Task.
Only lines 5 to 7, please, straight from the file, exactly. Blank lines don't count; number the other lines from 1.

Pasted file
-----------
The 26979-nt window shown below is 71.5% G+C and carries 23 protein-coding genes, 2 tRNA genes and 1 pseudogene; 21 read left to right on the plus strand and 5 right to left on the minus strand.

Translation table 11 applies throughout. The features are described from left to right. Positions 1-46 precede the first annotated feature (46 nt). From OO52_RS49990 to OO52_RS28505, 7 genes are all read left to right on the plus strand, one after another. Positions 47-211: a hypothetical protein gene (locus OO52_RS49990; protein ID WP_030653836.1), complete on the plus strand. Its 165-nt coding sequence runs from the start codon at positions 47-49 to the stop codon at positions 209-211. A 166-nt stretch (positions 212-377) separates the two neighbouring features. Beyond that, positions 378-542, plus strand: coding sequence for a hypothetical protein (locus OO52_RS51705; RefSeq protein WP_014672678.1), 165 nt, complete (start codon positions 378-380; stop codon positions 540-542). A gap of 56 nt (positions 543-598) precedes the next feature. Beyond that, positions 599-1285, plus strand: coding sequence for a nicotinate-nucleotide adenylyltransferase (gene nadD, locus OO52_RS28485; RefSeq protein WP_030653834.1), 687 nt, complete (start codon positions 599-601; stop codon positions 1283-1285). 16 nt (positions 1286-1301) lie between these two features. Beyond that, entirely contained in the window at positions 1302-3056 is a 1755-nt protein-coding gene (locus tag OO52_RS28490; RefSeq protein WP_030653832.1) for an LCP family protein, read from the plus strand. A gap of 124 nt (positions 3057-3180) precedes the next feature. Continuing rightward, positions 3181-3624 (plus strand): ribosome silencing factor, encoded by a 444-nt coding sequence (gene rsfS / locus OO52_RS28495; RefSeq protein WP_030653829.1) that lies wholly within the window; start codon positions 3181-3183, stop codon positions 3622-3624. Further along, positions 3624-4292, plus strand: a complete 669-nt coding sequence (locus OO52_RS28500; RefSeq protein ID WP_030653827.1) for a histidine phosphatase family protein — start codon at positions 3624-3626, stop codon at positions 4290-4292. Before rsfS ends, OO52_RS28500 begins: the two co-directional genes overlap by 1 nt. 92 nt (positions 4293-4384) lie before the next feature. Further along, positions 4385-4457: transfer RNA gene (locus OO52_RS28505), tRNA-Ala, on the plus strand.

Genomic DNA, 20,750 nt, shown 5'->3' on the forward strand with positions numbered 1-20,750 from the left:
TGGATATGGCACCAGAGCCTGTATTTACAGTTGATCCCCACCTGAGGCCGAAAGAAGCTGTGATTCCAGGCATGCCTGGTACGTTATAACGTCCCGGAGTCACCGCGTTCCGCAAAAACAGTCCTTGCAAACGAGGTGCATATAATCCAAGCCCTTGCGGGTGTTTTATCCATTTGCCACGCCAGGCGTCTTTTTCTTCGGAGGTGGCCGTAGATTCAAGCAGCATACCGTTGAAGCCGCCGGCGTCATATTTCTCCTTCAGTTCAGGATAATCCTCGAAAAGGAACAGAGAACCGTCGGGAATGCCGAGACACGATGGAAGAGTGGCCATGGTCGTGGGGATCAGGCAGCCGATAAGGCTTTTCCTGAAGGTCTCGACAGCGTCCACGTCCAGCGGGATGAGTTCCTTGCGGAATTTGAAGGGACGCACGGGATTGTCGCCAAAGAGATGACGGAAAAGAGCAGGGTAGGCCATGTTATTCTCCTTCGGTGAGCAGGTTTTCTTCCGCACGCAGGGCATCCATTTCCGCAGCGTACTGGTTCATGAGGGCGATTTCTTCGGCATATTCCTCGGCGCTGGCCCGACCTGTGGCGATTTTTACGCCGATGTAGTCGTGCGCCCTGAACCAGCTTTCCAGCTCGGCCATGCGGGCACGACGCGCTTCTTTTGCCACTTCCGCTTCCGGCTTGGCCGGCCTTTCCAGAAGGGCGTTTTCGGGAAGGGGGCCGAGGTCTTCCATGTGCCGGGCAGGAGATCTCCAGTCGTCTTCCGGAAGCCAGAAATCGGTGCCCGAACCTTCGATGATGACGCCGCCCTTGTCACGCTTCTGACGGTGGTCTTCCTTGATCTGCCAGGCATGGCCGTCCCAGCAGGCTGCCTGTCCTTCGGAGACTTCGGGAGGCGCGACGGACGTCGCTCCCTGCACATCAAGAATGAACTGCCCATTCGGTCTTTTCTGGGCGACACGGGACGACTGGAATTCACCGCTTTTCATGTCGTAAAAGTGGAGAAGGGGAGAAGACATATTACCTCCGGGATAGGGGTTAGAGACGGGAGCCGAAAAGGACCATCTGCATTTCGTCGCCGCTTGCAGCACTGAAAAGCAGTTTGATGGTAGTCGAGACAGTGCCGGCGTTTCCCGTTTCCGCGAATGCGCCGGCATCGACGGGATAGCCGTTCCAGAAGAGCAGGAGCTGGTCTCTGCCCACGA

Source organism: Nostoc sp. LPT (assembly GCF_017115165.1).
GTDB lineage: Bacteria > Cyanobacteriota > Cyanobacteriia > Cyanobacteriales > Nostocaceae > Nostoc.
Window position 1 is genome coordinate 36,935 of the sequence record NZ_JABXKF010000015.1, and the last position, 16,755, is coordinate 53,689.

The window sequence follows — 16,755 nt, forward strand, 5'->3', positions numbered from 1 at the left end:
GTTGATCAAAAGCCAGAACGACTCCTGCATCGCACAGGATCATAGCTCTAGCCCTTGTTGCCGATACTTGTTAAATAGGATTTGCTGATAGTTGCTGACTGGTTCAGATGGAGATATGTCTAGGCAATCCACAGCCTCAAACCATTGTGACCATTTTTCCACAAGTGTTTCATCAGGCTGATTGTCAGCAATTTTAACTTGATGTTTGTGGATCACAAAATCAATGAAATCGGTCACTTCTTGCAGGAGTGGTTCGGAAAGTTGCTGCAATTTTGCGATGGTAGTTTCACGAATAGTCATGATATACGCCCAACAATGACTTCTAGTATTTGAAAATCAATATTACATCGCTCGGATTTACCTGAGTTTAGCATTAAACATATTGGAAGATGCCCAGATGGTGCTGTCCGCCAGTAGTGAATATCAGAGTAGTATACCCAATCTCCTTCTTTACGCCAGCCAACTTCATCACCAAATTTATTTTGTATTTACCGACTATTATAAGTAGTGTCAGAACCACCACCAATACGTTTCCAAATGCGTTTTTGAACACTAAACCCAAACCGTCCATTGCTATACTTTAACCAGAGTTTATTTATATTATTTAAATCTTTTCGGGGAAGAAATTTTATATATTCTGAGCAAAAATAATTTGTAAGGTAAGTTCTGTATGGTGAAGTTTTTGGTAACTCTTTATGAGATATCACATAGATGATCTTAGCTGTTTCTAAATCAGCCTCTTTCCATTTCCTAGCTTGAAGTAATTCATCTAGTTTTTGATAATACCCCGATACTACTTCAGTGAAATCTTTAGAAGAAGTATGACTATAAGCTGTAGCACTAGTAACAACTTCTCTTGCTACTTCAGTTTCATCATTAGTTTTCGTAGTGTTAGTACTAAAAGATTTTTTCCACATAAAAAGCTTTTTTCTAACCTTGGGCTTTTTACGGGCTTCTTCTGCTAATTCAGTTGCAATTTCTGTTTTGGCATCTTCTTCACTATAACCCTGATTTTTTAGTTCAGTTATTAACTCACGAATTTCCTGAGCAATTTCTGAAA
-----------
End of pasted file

Source organism: Nostoc sp. LPT (assembly GCF_017115165.1).
GTDB lineage: Bacteria > Cyanobacteriota > Cyanobacteriia > Cyanobacteriales > Nostocaceae > Nostoc.
Window position 1 is genome coordinate 36,935 of the sequence record NZ_JABXKF010000015.1, and the last position, 16,755, is coordinate 53,689.